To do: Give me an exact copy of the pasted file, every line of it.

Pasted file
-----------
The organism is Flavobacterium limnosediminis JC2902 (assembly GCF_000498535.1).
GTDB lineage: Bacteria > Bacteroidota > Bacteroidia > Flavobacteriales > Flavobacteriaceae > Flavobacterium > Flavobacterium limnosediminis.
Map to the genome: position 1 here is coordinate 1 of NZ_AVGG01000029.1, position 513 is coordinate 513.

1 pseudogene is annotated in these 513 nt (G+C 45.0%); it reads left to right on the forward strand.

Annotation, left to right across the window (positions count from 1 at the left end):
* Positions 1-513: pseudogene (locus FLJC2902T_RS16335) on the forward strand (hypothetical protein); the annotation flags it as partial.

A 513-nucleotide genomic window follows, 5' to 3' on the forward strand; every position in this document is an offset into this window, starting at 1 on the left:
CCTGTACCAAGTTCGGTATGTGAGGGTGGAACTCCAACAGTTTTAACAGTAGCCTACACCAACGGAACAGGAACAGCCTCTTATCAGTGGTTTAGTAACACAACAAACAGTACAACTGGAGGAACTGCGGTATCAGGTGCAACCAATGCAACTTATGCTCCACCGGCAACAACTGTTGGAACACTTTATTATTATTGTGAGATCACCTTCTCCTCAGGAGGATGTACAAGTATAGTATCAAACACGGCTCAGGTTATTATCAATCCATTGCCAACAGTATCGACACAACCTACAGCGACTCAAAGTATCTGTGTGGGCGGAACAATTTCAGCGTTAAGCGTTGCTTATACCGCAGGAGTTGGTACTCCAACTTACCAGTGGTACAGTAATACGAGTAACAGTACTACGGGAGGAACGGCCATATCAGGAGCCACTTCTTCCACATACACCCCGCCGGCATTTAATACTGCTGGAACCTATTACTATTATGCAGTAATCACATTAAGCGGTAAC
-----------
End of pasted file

The organism is Flavobacterium limnosediminis JC2902 (assembly GCF_000498535.1).
GTDB lineage: Bacteria > Bacteroidota > Bacteroidia > Flavobacteriales > Flavobacteriaceae > Flavobacterium > Flavobacterium limnosediminis.
Map to the genome: position 1 here is coordinate 1 of NZ_AVGG01000029.1, position 513 is coordinate 513.

1 pseudogene is annotated in these 513 nt (G+C 45.0%); it reads left to right on the forward strand.

Annotation, left to right across the window (positions count from 1 at the left end):
* Positions 1-513: pseudogene (locus FLJC2902T_RS16335) on the forward strand (hypothetical protein); the annotation flags it as partial.

A 513-nucleotide genomic window follows, 5' to 3' on the forward strand; every position in this document is an offset into this window, starting at 1 on the left:
CCTGTACCAAGTTCGGTATGTGAGGGTGGAACTCCAACAGTTTTAACAGTAGCCTACACCAACGGAACAGGAACAGCCTCTTATCAGTGGTTTAGTAACACAACAAACAGTACAACTGGAGGAACTGCGGTATCAGGTGCAACCAATGCAACTTATGCTCCACCGGCAACAACTGTTGGAACACTTTATTATTATTGTGAGATCACCTTCTCCTCAGGAGGATGTACAAGTATAGTATCAAACACGGCTCAGGTTATTATCAATCCATTGCCAACAGTATCGACACAACCTACAGCGACTCAAAGTATCTGTGTGGGCGGAACAATTTCAGCGTTAAGCGTTGCTTATACCGCAGGAGTTGGTACTCCAACTTACCAGTGGTACAGTAATACGAGTAACAGTACTACGGGAGGAACGGCCATATCAGGAGCCACTTCTTCCACATACACCCCGCCGGCATTTAATACTGCTGGAACCTATTACTATTATGCAGTAATCACATTAAGCGGTAAC